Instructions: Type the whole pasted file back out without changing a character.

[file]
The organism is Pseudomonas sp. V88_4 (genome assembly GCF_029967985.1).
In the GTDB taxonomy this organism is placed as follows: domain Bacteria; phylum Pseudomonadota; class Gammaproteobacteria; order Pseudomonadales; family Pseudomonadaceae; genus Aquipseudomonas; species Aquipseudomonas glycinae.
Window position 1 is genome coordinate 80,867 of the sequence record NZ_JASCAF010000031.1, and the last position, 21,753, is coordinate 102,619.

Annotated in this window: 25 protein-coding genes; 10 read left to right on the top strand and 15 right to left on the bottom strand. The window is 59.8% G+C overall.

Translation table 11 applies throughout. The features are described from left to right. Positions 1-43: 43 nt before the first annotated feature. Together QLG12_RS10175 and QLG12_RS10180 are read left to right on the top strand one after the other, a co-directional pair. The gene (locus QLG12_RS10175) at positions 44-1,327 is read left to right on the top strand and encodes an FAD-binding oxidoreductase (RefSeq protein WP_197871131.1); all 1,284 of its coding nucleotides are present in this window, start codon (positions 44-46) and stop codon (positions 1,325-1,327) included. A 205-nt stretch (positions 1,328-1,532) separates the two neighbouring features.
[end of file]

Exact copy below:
The organism is Pseudomonas sp. V88_4 (genome assembly GCF_029967985.1).
In the GTDB taxonomy this organism is placed as follows: domain Bacteria; phylum Pseudomonadota; class Gammaproteobacteria; order Pseudomonadales; family Pseudomonadaceae; genus Aquipseudomonas; species Aquipseudomonas glycinae.
Window position 1 is genome coordinate 80,867 of the sequence record NZ_JASCAF010000031.1, and the last position, 21,753, is coordinate 102,619.

Annotated in this window: 25 protein-coding genes; 10 read left to right on the top strand and 15 right to left on the bottom strand. The window is 59.8% G+C overall.

Translation table 11 applies throughout. The features are described from left to right. Positions 1-43: 43 nt before the first annotated feature. Together QLG12_RS10175 and QLG12_RS10180 are read left to right on the top strand one after the other, a co-directional pair. The gene (locus QLG12_RS10175) at positions 44-1,327 is read left to right on the top strand and encodes an FAD-binding oxidoreductase (RefSeq protein WP_197871131.1); all 1,284 of its coding nucleotides are present in this window, start codon (positions 44-46) and stop codon (positions 1,325-1,327) included. A 205-nt stretch (positions 1,328-1,532) separates the two neighbouring features.